The maximum penalty for treason is life imprisonment, and for subverting constitutional government it is 20 years’ imprisonment. [Section 20 of the Criminal Law Code allows the death sentence to be imposed for treason, but this is unconstitutional by virtue of section 48 of the Constitution – this is another example of a law that has not been aligned with the Constitution]. For neither crime is an option of a fine permissible.

The Law in Practice

As noted at the beginning of this bulletin, trade unionists and opposition activists have been charged with both treason and subverting constitutional government, particularly after violent demonstrations earlier this year against the Government’s economic policies. Without commenting on the individual cases we can make a few general observations:

  • Although the crime of treason is widely defined, the accused person’s conduct must be accompanied by an intention to overthrow the Government by force. Calling for demonstrations and protests or participating in them, even they turn violent, cannot amount to treason unless the purpose is to overthrow the entire Government. It is not enough for accused persons to want to persuade or compel the Government to change its policies. That is not treason.
  • It is not even enough for the prosecution to prove that the accused person envisaged a real risk or possibility that the violent demonstrations he or she called for or participated in might bring down the Government: in order to secure a conviction for treason the prosecution must prove that the accused actually intended that result.
  • At least two witnesses are needed to convict a person of treason: this is stated in section 269 of the Criminal Procedure and Evidence Act.
  • A person cannot be convicted of subverting constitutional government unless he or she has set up or intends or is advocating the setting up of a body to overthrow, take over or coerce the Government. Calling for demonstrations, however inflammatory the accused person’s language, and participating in demonstrations, however violent they become, does not constitute subverting constitutional government.

The Role of the Courts

The courts, particularly magistrates courts, have an important role to play in ensuring that people are not improperly charged with treason or subverting constitutional government.

All arrested persons have to be brought before a court, usually a magistrates court, within 48 hours after their arrest. The magistrate’s task is to decide whether they have been properly arrested and whether there is a reasonable suspicion that they have committed the crime for which they have been arrested. If the magistrate does not have that reasonable suspicion, he or she must order the arrested person to be released.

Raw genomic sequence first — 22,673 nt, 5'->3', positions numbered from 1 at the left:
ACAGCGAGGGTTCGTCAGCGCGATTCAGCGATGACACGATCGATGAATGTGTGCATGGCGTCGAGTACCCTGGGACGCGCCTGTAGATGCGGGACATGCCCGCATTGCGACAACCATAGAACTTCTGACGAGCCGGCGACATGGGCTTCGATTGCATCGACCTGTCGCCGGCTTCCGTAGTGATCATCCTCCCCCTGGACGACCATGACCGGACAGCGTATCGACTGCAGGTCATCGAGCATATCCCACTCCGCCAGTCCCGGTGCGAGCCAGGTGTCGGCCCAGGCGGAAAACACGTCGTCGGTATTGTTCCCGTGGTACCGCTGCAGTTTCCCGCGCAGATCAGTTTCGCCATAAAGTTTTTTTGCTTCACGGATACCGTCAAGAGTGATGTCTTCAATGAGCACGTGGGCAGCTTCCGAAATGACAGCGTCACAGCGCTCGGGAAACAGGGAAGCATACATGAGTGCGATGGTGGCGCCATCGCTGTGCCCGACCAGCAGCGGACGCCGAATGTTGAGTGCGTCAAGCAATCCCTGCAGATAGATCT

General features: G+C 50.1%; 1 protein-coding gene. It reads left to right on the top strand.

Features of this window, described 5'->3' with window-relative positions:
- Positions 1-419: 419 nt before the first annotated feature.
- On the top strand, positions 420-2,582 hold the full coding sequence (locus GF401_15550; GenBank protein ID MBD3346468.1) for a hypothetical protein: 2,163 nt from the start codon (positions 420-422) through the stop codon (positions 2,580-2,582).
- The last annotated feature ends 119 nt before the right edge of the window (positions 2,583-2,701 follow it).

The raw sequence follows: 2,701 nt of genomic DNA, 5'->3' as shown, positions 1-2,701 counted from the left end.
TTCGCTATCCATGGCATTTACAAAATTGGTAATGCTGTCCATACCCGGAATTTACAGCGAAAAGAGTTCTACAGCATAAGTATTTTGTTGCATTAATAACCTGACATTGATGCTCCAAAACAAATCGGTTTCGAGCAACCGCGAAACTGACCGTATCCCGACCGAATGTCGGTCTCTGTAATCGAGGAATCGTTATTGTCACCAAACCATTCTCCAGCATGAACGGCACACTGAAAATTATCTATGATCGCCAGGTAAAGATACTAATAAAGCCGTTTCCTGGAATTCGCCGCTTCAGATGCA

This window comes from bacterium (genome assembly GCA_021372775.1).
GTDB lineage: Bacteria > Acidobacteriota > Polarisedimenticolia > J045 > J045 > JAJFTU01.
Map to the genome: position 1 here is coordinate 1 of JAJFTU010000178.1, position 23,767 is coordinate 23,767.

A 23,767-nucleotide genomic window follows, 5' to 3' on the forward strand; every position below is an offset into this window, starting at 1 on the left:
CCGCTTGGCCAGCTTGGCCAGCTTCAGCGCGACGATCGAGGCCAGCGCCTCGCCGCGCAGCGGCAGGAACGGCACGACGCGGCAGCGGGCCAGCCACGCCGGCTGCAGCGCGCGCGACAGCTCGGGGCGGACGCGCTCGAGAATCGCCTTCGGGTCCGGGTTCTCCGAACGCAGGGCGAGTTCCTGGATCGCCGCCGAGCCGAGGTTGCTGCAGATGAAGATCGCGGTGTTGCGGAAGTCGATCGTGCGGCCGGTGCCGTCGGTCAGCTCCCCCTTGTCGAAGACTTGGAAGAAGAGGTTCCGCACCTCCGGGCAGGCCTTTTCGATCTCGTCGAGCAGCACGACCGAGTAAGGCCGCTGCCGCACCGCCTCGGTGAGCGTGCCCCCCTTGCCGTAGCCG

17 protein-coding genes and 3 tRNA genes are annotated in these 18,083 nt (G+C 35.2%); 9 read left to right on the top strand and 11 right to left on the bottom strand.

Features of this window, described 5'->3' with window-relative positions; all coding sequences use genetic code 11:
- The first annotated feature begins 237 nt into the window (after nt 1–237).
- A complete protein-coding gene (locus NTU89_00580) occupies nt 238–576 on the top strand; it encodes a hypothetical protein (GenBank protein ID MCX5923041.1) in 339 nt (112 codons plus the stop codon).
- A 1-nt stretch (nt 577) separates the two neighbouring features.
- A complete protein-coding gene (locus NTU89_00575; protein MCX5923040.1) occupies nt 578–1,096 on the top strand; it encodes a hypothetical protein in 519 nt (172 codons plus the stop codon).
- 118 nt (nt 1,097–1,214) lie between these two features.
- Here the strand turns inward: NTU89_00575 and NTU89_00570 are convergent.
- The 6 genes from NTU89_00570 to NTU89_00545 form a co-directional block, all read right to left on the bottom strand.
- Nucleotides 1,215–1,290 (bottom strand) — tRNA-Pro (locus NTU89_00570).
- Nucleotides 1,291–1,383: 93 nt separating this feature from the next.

This means that before remanding someone on a charge of:

  • treason, the magistrate must have a reasonable suspicion that the person committed an act and intended by that act to overthrow the Government by force. If the only allegation against the accused person is that they took part in a violent protest against the Government’s policies, or urged others to do so, it is not a logical inference that they actually intended to bring down the Government.
  • subverting constitutional government, the magistrate must have a reasonable suspicion that the accused person set up or urged the setting up of a body to overthrow, subvert or coerce the Government. Taking part in a protest or demonstration, even a violent one, would seldom give rise to such a suspicion.

Magistrates, like all judicial officers, have a duty to apply the law impartially, expeditiously and without fear, favour or prejudice [section 164(1) of the Constitution]. They must remember that their role is paramount in safeguarding human rights and freedoms and the rule of law [section 165(1)(c) of the Constitution].

When persons come before them for remand, therefore, magistrates must decide whether there is a reasonable suspicion that those persons committed the crimes alleged against them ‒ and they must make the decision strictly in accordance with the law, without fear, favour or prejudice. If the persons are alleged to have done something that does not fall within the definition of the crime charged against them, then magistrates are duty bound to order their release. By doing so the magistrates are not condoning crime or violence: they are upholding the law.

As the old legal maxim goes: Fiat justicia ruat coelum [Let justice be done though the Heavens fall]

Source: Veritas